century. It is obvious that they were inspired by the "classical" works from the middle of the 14th century, especially by the wall decoration in Decani, although the new frescoes of the Pec narthex were of drier and more rigid forms, without the imaginative elements of the painted interior and the richness of color. On the shield of St. Demetrios, still today, is the signature of "the most sinful Andreja, the painter." The most prominent painter who worked on these frescoes, however, is one whose hand suggests the young Longin. This educated, versatile and gifted artist who in many monasteries left not only frescoes but also icons, engaged in literature and on some occasions - as with the large icon of Stefan Decanski in his endowment - wrote verses beside the scenes which illustrated his life. At the same time, the icons were equipped with excellent wood-carving whose masters, most probably, had a workshop right at the Patriarchate. Several works of that kind, though unsigned, can be attributed to Longin and anonymous masters who continued to nurture their brilliant skills in the decades to follow.

Medieval knights
Medieval knights, 14th century fresco

All the frescoes in St. Demetrios do not come down to us from the time of Archbishop Joanikije. During the restoration of the northern Pec Church undertaken in 1619/20 following an earthquake, Patriarch Pajsije entrusted the most famous master of that time, the Hilandar monk Georgije Mitrofanovic, with fresco painting. In the course of the previous three years he had worked in Serbia, Montenegro and Bosnia where he acquired significant experience.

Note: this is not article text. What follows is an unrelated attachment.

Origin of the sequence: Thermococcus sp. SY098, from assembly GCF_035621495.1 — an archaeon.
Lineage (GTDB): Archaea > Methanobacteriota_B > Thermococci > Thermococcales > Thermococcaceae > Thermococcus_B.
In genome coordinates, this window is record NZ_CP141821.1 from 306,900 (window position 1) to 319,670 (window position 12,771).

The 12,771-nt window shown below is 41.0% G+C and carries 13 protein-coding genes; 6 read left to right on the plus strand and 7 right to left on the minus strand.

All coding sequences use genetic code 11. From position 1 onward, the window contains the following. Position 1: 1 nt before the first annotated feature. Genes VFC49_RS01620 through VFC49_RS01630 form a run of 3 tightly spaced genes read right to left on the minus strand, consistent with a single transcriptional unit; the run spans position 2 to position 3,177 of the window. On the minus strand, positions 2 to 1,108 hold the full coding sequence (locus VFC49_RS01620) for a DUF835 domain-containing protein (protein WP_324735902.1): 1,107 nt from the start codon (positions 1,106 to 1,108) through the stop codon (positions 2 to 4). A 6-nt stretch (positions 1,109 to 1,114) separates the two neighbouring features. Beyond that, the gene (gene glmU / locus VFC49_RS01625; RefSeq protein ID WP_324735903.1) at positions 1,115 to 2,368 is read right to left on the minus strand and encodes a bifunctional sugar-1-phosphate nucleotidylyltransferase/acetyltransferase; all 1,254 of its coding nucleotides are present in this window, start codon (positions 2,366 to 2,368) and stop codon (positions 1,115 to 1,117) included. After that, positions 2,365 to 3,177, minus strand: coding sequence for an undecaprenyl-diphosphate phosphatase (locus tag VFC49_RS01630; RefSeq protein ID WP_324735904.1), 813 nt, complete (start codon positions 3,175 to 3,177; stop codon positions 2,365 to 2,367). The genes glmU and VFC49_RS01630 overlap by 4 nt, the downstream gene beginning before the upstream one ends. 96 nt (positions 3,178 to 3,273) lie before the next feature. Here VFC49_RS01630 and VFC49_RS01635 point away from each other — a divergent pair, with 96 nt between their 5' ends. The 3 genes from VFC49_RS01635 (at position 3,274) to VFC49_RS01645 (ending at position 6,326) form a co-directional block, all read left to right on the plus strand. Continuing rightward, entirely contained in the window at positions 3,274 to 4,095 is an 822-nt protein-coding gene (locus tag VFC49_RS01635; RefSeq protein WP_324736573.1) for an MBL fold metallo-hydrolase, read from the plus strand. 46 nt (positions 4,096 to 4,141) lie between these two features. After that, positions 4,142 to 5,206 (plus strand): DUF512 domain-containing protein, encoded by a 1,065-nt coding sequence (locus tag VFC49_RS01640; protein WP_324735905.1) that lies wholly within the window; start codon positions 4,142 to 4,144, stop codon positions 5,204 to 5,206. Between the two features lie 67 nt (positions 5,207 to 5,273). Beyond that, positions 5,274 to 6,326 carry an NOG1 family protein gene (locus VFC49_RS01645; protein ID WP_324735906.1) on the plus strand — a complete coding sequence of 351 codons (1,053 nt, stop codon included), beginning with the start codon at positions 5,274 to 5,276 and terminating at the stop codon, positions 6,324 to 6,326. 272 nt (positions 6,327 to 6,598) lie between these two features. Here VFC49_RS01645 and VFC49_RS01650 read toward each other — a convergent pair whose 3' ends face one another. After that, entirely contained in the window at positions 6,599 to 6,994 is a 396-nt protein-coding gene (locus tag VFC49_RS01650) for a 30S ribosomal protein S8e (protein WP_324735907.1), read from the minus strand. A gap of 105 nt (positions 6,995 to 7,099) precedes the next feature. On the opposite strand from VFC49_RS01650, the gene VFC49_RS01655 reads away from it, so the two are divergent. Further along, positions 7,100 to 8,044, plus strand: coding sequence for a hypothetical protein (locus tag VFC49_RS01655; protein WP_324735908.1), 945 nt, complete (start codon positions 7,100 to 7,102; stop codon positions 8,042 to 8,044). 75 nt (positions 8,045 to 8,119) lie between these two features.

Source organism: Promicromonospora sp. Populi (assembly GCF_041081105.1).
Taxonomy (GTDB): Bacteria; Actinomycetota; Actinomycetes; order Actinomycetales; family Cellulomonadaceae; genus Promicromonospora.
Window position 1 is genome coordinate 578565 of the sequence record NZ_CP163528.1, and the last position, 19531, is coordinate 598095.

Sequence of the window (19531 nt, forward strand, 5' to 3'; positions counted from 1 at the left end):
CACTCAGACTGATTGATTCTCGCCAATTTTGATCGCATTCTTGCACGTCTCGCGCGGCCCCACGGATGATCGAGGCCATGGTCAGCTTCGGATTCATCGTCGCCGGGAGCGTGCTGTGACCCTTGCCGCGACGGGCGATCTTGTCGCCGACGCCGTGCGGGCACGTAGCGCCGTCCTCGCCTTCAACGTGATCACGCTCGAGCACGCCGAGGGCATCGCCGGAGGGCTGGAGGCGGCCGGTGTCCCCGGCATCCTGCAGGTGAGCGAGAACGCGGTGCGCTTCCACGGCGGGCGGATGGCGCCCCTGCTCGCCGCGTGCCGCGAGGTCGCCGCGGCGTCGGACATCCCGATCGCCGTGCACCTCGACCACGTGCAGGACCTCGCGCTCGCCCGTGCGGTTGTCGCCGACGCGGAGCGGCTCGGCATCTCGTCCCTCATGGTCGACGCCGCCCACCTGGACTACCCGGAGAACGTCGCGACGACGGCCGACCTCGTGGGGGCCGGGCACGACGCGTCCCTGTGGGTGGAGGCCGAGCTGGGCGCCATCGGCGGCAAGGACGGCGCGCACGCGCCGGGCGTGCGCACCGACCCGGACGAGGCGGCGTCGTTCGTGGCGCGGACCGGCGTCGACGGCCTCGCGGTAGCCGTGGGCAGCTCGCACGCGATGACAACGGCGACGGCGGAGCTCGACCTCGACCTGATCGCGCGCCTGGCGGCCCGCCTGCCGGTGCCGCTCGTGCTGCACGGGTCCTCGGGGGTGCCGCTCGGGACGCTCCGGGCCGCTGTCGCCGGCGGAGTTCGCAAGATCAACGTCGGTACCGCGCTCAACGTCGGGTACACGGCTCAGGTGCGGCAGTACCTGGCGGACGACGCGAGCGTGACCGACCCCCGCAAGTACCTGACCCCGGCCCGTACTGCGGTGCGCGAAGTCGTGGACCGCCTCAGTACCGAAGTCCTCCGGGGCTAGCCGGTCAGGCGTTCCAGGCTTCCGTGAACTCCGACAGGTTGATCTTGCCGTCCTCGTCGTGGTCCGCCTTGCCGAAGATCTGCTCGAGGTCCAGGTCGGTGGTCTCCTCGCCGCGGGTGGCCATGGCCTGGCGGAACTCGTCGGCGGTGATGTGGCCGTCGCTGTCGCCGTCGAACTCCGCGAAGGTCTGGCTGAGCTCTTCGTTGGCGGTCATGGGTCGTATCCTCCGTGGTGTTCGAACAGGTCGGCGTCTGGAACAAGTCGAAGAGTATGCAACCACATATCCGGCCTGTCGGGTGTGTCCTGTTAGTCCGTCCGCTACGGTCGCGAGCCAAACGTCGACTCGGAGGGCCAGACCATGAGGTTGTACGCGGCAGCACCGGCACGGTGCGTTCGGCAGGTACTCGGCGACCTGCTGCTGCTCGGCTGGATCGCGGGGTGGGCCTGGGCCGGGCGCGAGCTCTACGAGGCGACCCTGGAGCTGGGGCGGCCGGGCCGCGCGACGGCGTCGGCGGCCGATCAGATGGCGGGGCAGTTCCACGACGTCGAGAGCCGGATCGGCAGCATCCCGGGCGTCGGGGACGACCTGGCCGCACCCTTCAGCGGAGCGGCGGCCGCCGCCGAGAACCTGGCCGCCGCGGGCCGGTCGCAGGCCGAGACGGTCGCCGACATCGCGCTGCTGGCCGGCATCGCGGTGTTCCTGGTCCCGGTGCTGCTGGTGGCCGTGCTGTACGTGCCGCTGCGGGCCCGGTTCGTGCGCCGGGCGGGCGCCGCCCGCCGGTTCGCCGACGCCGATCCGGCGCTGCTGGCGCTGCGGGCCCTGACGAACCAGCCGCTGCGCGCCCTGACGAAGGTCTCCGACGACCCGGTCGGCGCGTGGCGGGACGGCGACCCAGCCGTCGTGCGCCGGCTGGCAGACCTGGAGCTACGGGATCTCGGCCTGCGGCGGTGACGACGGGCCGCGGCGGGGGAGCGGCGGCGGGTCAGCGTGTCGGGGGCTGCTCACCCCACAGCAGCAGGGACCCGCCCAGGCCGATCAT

Like most artists of that time, Mitrofanovic strictly followed the scenes of the earlier wall painting and endeavored to stay as close to it as possible in style and subject matter. He completely replaced several scenes but on a significant number of those which were not entirely destroyed he carefully restored individual parts. Nevertheless, his distinctive use of color and sculptural modelling in the spirit of Cretan painting which dominated Mount Athos shows a difference in comparison with the frescoes of earlier master Jovan and his associates. Ordinary believers primarily interested in "listening to" stories and understanding the messages conveyed by the compositions probably did not notice. The gaze moved across the walls following the sense of the whole, lingering longer on less familiar scenes and rare details.

In the Holy Apostles, Georgije Mitrofanovic finished an unusual posthumous portrait of the Patriarch Jovan II (1592 - 1614) commissioned by his successor Pajsije. With his refined facial features, which the painter could not have known, the dignitary is addressing the Virgin with a prayer beautifully written on a wide scroll, saying that he is offering a "small" gift. Separately, on a dark ground, is Pajsije himself, saying in a restrained manner with few words that the Patriarch's grave was in Constantinople rather than in the church. Behind these words, however, is the dramatic story of the captivity and murder of this Serbian Church leader in the Constantinople jail of Yeni Tower because of negotiations he had conducted with the West, particularly with the Vatican and various Italian courts. In those evil times, fully cognizant of the dangers he was facing but determined in his intention to overthrow Turkish rule, Patriarch Jovan kept dispatching envoys to distinguished figures whom the Serbian people would recognize as ruler and crown in one of ancient centers, proposing them as liberators of his country. His sufferings, nevertheless, did not put a halt to spiritual life or artistic creativity at the Patriarchate of Pec. In its very center the new leader Pajsije, in the course of his long and more cautious rule, restored parts of the early paintings in the "mother of all Serbian churches," and enriched the treasuries and libraries of many monasteries with works of art and manuscripts.